2016
DOI: 10.13102/sociobiology.v63i2.909
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Abstract: Ecological succession is a complex processes involving changes in the structure of plant community and it is an important factor determining the structure of arboreal ants assemblages, but little is known about the effects of succession on ant assemblages in regions of Tropical Dry Forests (TDFs), such as the Brazilian Caatinga. The aim of this study was to investigate the effects of ecological succession on the richness and species composition of arboreal ants in fragments of Caatinga, testing the following h… Show more

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Cited by 12 publications
(16 citation statements)
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References 53 publications
(56 reference statements)
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“…While acknowledging that this provided an underestimate of wet season canopy cover, this measure was used as an estimate of the climatic conditions of the stratum, because canopy cover can affect the availability of light and humidity in the understory. Areas with greater canopy cover may maintain a microclimate that is more suitable for arboreal ant species (Sousa-Souto et al, 2016).…”
Section: Explanatory Variablesmentioning
confidence: 99%
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“…While acknowledging that this provided an underestimate of wet season canopy cover, this measure was used as an estimate of the climatic conditions of the stratum, because canopy cover can affect the availability of light and humidity in the understory. Areas with greater canopy cover may maintain a microclimate that is more suitable for arboreal ant species (Sousa-Souto et al, 2016).…”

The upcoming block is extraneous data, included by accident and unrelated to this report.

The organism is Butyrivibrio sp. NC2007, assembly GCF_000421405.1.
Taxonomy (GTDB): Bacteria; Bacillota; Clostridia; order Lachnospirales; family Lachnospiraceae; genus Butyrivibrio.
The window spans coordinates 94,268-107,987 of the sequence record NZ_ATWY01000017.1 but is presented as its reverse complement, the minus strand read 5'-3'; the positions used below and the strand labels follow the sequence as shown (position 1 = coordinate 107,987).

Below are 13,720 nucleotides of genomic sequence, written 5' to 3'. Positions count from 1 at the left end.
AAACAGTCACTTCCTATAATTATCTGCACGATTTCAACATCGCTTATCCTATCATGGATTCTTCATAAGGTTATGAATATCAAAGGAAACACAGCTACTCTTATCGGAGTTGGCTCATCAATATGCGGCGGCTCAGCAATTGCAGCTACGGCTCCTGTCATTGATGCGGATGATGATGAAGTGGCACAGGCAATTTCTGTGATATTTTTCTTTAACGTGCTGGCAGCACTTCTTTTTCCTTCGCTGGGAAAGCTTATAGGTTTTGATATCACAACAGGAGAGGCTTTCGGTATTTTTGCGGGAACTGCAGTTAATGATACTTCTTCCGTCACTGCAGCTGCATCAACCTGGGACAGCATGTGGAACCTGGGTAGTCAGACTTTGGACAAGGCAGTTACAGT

Section: Explanatory Variablesmentioning
confidence: 99%
“…These factors can increase the area of TDFs undergoing ecological succession. In this scenario, vegetation and environment change mutually during secondary succession and in turn also affect biota, for example, by influencing resource availability and interactions among organisms (Sousa-Souto et al, 2016). According to Ribas et al (2002Ribas et al ( , 2003, competition is an important force that structures the ant assemblages which is regulated by habitat heterogeneity.…”
mentioning
confidence: 99%
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“…competition, mutualism), resource availability, and environmental variables are often described as the major drivers of ant community structure (Srivastava 1999, Baccaro et al 2012, Camarota et al 2016. Examples of environmental variables include tree richness, height, and abundance (Ribas et al 2003, Klimes et al 2012, Sousa-Souto et al 2016, variation in canopy coverage (Neves et al 2013), and characteristics of soil structure (Schmidt et al 2013). At larger spatial scales, historical processes of community assembly, landscape configuration and variation in temperature and precipitation (both current and historical) are seen as key factors shaping ant communities (Dunn et al 2009, Jenkins et al 2011, Solar et al 2016.…”
Section: Introductionmentioning
confidence: 99%
“…Most studies of ant diversity in TDFs seek to understand the mechanisms that determine local community structure (e.g. Gove et al 2005, Delsinne et al 2007, Zelikova and Breed 2008, Neves et al 2010, Neves et al 2013, Sousa-Souto et al 2016, with few studies examining larger spatial scales (but see Delsinne et al 2010, Silvestre et al 2012, and Marques and Schoereder 2014. High plant richness and density, which are good proxies for habitat heterogeneity (Ribas et al 2003, Neves et al 2014, Leal et al 2016, likely influence insect communities since more heterogeneous habitats have been assumed to provide greater resource availability and variety (Stein et al 2014, Leal et al 2016.…”
Section: Introductionmentioning
confidence: 99%